Jurors convicted a family doctor Monday of murdering 15 female patients, injecting the middle-aged and elderly women with lethal doses of heroin.
Harold Shipman was sentenced to 15 life sentences _ the maximum punishment in Britain, which has no death penalty. Investigators said he may have killed dozens more patients.
"You are a wicked, wicked man," Preston Crown Court Judge Thayne Forbes told Shipman, who remained impassive. "I have little doubt that each of your victims smiled and thanked you as she submitted to your fearful administrations."
The 54-year-old doctor, who altered medical records at his one-man practice in northern England to cover up his crimes, killed because he enjoyed "exercising the ultimate power of controlling life and death," prosecutors said.
Japan rules cult a threat,
plans police surveillance
TOKYO _ A public commission ruled Monday that Aum Shinri Kyo, the religious group that killed 12 people in a nerve gas attack on the Tokyo subway in 1995, continues to pose a threat to society. It instructed security authorities to put the sect under surveillance for up to three years.
The Public Security Examination Commission, which is technically an independent panel but is heavily influenced by the government, invoked a law enacted last year that will allow the police and Justice Ministry officials to enter the sect's property for inspections without a search warrant.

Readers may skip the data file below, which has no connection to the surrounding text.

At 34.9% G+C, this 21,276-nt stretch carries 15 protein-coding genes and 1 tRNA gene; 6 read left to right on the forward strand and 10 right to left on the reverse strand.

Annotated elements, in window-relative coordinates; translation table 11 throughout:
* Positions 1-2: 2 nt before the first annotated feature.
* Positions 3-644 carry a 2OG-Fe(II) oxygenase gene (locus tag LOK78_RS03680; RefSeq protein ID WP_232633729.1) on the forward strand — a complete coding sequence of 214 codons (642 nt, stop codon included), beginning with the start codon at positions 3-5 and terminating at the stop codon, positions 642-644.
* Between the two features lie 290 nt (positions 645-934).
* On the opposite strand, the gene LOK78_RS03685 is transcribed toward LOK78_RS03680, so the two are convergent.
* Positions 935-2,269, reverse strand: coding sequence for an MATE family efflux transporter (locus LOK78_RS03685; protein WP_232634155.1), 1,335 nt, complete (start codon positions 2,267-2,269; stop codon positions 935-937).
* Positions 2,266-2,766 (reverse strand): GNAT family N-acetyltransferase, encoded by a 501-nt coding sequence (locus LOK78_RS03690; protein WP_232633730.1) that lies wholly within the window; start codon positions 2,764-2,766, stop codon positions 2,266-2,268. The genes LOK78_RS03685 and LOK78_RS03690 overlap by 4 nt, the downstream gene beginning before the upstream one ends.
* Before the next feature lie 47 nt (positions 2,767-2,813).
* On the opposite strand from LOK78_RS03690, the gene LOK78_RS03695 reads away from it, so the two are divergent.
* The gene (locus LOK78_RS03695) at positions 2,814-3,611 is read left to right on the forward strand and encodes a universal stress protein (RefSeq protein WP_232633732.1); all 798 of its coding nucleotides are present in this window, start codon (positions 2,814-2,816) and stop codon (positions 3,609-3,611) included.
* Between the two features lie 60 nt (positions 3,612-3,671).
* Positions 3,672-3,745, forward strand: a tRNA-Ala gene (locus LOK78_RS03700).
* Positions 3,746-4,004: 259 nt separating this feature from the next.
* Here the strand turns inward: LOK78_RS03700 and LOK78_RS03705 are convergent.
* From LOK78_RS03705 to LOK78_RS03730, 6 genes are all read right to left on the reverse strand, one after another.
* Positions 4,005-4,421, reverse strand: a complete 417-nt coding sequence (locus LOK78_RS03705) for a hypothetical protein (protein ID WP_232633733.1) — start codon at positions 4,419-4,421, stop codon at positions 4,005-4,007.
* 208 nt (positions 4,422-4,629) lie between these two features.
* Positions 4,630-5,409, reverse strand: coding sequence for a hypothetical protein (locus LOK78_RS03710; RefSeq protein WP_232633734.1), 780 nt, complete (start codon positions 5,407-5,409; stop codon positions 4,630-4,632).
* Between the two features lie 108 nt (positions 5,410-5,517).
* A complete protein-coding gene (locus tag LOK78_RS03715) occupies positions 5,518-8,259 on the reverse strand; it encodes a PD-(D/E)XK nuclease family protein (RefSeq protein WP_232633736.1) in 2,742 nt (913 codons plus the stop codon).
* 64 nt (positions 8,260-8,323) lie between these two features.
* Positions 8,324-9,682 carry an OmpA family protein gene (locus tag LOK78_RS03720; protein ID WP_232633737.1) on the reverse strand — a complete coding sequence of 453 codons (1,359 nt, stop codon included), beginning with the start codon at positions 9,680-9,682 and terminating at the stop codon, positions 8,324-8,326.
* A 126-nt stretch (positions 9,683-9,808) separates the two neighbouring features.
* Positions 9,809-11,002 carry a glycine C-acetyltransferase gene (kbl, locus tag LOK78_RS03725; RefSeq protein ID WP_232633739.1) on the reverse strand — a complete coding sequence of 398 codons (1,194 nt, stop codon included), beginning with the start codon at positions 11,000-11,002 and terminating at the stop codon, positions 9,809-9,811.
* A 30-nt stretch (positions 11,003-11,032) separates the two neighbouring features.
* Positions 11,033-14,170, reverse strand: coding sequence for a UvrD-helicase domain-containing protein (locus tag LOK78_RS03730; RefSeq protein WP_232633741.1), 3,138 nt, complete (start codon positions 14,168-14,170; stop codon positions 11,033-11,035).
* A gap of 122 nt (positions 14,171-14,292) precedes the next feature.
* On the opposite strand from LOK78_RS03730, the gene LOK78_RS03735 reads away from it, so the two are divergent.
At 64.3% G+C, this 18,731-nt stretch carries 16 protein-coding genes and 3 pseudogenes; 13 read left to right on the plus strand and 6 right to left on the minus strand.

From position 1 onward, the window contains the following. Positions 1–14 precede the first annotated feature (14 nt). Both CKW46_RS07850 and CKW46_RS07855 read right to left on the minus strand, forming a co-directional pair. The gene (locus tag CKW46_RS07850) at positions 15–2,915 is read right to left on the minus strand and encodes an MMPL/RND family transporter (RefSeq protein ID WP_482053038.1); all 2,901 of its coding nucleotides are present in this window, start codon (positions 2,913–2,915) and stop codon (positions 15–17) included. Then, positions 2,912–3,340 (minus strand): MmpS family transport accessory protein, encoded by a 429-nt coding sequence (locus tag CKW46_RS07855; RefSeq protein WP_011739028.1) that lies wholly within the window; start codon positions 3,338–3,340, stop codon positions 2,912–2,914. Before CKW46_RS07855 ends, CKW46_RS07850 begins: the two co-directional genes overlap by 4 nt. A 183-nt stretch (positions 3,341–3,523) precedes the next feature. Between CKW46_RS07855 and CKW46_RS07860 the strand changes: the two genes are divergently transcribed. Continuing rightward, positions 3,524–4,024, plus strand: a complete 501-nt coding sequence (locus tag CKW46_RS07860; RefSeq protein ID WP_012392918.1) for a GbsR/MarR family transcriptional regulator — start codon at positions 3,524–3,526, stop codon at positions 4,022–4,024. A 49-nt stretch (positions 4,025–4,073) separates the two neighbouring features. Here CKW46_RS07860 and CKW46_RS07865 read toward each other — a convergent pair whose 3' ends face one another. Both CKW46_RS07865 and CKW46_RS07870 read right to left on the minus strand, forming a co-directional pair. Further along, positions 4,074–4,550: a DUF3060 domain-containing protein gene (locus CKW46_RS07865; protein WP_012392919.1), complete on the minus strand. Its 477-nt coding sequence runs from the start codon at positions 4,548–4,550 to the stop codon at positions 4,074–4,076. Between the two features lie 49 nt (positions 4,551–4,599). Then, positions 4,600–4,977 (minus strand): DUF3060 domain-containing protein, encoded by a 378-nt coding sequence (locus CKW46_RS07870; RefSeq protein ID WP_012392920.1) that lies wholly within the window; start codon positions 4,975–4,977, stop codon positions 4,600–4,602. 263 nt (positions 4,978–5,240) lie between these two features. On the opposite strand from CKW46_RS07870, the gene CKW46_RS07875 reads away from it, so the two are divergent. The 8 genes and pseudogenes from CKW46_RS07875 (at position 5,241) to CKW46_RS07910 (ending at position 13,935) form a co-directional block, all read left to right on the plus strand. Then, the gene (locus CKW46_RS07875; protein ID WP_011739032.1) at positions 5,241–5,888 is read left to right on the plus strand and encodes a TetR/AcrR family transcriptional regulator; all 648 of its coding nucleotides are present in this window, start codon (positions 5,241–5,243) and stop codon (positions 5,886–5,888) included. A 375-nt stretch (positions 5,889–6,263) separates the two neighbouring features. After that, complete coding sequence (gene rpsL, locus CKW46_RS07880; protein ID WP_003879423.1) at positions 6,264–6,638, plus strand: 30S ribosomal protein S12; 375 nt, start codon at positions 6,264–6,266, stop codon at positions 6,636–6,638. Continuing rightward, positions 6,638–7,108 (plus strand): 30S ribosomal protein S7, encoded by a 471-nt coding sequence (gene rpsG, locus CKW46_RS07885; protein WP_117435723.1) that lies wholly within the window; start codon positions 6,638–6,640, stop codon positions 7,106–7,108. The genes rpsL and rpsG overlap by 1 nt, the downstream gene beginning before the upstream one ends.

Tanker partially sinks
off Cuba; three missing
HAVANA _ An oil tanker with a Polish crew partially sank off northern Cuba after an explosion, officials said Monday, and three crew members were missing.
The Transportation Ministry said the Sletreal was maneuvering to enter the port of Cardenas, about 90 miles east of Havana, when the explosion occurred about 3 p.m. Sunday.
There was a small oil leak, the ministry said, but the spill was under control and apparently did not threaten the nearby tourist beaches of Varadero. The ship was about 10 miles offshore.
Polish Embassy counselor Krzysztof Jacek said three crew members were missing and 21 others were unhurt.
Court rejects challenge
to secret Pinochet report
LONDON _ Moving Gen. Augusto Pinochet closer to release, the High Court on Monday rejected a request by Belgium and six human rights groups to challenge the secrecy of a medical report finding the former Chilean dictator unfit to stand trial.
Within hours, Belgium appealed to a panel of High Court judges, which will start hearing the case next week.
Britain's top law enforcement official, Home Secretary Jack Straw, has said he will not rule whether to extradite Pinochet to Spain while court action is pending.
But he announced this month that he is inclined to let the 84-year-old general return home, saying an independent medical team found the former dictator mentally unfit to stand trial on charges alleging human rights abuses.
Belgium and the human rights groups want to review the medical report before Straw's final ruling, but Straw has refused, citing Pinochet's right to patient confidentiality.
In his ruling Monday, High Court Justice Maurice Kay said he found no evidence Straw had offended "natural justice" in not making the report available.